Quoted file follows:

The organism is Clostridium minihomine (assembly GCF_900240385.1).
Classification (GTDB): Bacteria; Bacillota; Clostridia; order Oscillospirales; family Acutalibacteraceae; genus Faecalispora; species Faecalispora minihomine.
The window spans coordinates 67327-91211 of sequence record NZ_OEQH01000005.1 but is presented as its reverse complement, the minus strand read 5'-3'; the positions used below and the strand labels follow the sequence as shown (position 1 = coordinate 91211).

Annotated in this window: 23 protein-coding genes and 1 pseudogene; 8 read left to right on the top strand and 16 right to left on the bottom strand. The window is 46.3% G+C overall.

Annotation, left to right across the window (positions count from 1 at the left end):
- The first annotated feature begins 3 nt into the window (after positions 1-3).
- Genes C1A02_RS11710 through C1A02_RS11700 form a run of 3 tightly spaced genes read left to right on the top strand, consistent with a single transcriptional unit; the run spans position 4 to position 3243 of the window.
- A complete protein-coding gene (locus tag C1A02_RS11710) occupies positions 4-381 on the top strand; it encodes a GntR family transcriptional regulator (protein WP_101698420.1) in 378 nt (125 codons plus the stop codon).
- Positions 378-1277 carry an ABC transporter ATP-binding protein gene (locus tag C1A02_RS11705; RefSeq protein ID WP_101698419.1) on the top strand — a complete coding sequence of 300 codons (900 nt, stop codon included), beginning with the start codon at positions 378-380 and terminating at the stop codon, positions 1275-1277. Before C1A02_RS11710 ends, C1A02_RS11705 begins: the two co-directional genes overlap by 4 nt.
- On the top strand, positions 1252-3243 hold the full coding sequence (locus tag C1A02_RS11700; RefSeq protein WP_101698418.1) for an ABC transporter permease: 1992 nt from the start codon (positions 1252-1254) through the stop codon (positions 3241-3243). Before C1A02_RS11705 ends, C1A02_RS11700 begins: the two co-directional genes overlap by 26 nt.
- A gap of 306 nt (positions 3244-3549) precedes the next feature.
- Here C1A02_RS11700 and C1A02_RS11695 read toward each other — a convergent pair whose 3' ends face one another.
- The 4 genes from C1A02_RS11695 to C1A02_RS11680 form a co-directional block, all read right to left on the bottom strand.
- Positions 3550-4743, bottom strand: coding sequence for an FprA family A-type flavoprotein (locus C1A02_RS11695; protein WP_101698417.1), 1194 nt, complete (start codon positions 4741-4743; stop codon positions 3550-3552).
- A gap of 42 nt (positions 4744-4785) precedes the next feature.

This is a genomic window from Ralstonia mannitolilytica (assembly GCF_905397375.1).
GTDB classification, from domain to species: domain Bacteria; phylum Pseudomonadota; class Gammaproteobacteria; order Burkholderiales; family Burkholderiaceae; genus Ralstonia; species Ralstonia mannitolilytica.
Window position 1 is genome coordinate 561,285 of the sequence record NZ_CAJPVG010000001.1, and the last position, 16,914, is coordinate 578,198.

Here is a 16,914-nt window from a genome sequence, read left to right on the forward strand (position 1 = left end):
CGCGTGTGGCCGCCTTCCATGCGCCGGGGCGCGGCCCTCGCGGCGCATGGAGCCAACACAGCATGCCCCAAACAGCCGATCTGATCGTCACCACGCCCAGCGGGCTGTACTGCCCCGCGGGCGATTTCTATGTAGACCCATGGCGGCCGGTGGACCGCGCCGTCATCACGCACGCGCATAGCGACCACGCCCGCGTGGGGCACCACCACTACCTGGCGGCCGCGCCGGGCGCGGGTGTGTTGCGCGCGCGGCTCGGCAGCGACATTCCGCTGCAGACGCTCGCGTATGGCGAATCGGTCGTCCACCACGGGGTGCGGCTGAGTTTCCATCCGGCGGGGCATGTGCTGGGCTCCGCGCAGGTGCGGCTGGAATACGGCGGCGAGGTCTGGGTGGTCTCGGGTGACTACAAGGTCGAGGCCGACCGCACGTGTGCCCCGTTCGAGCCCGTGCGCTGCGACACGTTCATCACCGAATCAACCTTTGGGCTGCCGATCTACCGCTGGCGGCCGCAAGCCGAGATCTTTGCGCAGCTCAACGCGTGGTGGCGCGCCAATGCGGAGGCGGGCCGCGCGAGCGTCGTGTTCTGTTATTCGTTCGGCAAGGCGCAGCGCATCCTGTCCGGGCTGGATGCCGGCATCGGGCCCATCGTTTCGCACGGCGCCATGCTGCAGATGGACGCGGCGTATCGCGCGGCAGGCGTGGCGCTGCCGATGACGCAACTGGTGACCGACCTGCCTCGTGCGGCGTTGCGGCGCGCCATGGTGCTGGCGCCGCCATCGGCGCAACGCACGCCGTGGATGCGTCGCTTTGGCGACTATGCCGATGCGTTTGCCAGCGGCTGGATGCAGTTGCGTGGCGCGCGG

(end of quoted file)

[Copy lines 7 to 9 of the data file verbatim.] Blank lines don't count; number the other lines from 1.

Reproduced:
- Genes C1A02_RS11710 through C1A02_RS11700 form a run of 3 tightly spaced genes read left to right on the top strand, consistent with a single transcriptional unit; the run spans position 4 to position 3243 of the window.
- A complete protein-coding gene (locus tag C1A02_RS11710) occupies positions 4-381 on the top strand; it encodes a GntR family transcriptional regulator (protein WP_101698420.1) in 378 nt (125 codons plus the stop codon).
- Positions 378-1277 carry an ABC transporter ATP-binding protein gene (locus tag C1A02_RS11705; RefSeq protein ID WP_101698419.1) on the top strand — a complete coding sequence of 300 codons (900 nt, stop codon included), beginning with the start codon at positions 378-380 and terminating at the stop codon, positions 1275-1277. Before C1A02_RS11710 ends, C1A02_RS11705 begins: the two co-directional genes overlap by 4 nt.